Using Markets and Spam to Combat Malware
Zatko, Sarah Lieberman
Van Alstyne, Marshall
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CitationZatko, Sarah. "Using Markets and Spam to Combat Malware (MA Thesis)", Technical Report BUCS-TR-2009-016, Computer Science Department, Boston University, May 11, 2009. [Available from: http://hdl.handle.net/2144/1740]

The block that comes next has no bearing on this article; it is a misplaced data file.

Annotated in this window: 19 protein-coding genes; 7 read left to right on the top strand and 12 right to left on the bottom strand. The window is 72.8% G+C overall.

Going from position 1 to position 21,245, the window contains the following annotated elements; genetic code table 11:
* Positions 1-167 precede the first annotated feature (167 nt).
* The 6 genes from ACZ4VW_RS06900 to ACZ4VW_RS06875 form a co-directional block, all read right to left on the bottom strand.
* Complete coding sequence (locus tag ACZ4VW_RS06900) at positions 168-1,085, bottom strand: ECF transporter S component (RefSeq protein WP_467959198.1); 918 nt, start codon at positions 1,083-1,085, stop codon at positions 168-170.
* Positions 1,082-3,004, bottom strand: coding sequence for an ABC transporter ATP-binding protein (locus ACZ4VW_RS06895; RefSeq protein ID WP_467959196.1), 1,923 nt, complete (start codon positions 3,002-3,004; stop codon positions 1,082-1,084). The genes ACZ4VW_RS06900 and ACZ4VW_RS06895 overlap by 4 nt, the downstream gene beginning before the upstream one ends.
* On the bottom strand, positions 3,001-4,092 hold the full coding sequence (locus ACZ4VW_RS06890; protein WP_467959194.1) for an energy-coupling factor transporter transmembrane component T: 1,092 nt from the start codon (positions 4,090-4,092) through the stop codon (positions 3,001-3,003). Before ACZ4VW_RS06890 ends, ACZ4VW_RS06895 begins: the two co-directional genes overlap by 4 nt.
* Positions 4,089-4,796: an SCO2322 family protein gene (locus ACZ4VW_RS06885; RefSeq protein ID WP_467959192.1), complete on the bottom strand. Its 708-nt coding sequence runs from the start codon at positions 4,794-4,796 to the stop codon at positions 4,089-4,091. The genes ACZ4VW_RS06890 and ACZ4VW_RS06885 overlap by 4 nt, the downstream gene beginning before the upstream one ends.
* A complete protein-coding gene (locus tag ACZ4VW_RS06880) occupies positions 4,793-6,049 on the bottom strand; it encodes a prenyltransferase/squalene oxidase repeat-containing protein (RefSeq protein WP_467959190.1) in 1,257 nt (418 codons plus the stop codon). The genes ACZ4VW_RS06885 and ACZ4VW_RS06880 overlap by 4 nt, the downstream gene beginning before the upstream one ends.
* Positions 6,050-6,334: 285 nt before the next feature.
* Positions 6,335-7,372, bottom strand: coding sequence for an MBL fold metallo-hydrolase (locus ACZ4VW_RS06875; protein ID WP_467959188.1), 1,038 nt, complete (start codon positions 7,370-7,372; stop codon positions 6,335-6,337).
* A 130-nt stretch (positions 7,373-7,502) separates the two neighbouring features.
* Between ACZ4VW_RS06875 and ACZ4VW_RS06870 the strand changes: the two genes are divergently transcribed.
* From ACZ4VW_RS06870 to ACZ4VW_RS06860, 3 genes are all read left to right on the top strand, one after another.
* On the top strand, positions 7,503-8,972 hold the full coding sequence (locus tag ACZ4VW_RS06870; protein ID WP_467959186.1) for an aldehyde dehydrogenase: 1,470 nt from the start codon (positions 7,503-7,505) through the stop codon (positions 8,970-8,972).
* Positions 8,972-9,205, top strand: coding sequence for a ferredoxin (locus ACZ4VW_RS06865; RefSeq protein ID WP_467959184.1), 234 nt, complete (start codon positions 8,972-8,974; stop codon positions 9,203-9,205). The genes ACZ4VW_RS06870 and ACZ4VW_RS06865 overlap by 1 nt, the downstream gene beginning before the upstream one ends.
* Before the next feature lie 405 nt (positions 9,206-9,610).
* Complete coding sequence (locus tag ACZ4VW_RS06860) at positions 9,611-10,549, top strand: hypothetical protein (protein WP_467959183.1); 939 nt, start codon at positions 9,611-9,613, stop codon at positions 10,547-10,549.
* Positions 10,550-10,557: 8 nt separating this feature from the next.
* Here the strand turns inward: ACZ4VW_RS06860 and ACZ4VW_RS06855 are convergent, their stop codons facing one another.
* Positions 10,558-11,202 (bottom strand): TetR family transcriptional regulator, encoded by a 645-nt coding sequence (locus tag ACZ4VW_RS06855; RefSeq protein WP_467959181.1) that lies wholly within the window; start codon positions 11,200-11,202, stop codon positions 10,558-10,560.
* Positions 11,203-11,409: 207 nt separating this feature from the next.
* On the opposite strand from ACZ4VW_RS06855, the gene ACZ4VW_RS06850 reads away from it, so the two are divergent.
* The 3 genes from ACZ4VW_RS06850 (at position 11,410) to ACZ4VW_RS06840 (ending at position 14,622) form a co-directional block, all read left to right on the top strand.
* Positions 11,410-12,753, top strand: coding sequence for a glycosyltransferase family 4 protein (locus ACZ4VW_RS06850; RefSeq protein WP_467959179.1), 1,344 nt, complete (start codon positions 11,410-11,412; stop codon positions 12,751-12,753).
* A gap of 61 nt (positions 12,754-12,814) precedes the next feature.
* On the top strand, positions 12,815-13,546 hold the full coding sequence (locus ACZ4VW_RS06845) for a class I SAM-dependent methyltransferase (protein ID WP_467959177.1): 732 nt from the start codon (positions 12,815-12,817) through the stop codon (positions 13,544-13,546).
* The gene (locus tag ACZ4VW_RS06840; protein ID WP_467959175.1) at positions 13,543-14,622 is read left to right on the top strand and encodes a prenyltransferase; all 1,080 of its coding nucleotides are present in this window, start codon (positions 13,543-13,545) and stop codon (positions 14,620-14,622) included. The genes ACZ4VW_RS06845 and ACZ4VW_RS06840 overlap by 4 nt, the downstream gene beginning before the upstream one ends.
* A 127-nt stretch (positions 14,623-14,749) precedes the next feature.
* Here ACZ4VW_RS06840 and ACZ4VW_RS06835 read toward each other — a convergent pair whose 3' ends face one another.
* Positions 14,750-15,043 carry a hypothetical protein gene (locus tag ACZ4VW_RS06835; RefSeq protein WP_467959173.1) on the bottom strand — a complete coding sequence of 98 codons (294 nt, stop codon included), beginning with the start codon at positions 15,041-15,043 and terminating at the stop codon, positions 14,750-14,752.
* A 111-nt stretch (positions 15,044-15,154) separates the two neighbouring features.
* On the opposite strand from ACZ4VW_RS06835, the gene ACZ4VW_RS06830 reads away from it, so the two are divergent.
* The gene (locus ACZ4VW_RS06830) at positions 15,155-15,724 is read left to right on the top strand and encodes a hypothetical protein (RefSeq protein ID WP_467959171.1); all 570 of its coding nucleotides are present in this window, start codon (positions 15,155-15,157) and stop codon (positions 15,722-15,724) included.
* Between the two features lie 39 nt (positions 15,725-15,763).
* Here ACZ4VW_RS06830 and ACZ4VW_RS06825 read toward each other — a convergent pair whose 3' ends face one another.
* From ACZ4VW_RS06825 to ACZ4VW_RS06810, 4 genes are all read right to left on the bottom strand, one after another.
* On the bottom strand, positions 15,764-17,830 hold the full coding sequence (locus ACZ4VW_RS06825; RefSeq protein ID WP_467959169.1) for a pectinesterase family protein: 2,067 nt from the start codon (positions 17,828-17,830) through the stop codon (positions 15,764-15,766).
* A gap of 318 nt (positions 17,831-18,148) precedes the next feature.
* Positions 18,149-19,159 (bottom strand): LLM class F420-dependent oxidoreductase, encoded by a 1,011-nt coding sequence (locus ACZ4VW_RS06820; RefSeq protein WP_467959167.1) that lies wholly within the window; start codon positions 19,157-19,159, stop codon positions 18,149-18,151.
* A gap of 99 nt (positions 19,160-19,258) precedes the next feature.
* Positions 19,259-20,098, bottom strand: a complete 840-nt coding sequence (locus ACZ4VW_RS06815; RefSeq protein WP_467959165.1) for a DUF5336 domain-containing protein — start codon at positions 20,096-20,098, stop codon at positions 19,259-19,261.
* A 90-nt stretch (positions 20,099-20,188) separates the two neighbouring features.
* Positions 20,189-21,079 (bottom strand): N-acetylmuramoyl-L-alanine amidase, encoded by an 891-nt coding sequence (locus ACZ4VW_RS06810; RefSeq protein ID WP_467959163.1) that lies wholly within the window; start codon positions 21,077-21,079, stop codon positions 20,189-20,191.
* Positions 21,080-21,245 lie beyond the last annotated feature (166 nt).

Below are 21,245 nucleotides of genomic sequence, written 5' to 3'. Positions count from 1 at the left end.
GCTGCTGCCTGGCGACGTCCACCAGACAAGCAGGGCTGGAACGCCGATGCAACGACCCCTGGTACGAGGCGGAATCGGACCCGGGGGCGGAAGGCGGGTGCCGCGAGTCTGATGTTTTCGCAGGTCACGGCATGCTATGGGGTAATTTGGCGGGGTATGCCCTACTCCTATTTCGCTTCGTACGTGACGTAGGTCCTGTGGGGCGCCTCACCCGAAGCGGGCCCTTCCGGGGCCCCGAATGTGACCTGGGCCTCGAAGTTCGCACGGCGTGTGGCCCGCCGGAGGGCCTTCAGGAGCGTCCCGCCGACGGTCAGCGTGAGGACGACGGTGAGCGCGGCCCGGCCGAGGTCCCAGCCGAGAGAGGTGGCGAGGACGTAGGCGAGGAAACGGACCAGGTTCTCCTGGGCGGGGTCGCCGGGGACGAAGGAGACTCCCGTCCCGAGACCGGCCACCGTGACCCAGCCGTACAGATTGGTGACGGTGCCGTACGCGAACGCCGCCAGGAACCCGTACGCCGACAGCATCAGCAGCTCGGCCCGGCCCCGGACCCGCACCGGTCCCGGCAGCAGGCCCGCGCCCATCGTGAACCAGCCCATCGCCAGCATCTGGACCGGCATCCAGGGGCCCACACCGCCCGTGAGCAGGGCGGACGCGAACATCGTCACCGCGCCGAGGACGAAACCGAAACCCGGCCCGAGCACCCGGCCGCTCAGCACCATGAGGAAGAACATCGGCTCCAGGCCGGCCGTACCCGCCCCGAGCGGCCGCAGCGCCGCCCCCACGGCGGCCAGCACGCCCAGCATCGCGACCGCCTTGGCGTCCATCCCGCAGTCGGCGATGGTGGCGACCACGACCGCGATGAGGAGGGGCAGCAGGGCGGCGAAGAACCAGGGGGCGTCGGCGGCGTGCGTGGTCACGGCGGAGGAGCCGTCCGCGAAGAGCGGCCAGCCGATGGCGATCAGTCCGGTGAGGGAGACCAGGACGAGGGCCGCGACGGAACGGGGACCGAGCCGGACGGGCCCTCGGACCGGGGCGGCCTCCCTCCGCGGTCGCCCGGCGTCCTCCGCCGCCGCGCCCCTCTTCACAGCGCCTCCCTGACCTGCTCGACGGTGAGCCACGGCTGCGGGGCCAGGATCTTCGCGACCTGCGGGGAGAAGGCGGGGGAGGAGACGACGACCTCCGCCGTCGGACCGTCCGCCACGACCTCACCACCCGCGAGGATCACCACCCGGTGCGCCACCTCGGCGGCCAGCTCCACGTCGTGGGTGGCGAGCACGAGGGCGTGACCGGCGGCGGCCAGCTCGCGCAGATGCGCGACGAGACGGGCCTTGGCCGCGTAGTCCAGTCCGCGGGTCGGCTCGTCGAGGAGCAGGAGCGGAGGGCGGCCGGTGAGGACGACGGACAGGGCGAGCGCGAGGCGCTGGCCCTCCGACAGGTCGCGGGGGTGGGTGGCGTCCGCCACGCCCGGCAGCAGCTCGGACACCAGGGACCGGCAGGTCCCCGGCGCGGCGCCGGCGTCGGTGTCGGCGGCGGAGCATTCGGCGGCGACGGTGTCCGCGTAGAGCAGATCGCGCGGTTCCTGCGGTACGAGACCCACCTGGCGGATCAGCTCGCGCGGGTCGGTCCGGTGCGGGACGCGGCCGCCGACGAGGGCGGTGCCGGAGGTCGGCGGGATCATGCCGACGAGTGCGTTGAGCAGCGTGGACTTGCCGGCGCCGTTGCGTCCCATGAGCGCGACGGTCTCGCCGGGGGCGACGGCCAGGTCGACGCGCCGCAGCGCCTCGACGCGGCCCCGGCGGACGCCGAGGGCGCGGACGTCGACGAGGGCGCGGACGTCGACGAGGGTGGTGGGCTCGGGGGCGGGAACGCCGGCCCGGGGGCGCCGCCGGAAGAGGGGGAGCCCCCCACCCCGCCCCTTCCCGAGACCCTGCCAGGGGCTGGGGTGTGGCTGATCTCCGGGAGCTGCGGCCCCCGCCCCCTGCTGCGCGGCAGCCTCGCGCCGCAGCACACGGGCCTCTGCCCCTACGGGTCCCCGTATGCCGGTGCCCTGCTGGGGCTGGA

We propose an economic mechanism to reduce the incidence of malware that delivers spam. Earlier research proposed attention markets as a solution for unwanted messages, and showed they could provide more net benefit than alternatives such as filtering and taxes. Because it uses a currency system, Attention Bonds faces a challenge. Zombies, botnets, and various forms of malware might steal valuable currency instead of stealing unused CPU cycles. We resolve this problem by taking advantage of the fact that the spam-bot problem has been reduced to financial fraud. As such, the large body of existing work in that realm can be brought to bear. By drawing an analogy between sending and spending, we show how a market mechanism can detect and prevent spam malware. We prove that by using a currency (i) each instance of spam increases the probability of detecting infections, and (ii) the value of eradicating infections can justify insuring users against fraud. This approach attacks spam at the source, a virtue missing from filters that attack spam at the destination. Additionally, the exchange of currency provides signals of interest that can improve the targeting of ads. ISPs benefit from data management services and consumers benefit from the higher average value of messages they receive. We explore these and other secondary effects of attention markets, and find them to offer, on the whole, attractive economic benefits for all – including consumers, advertisers, and the ISPs.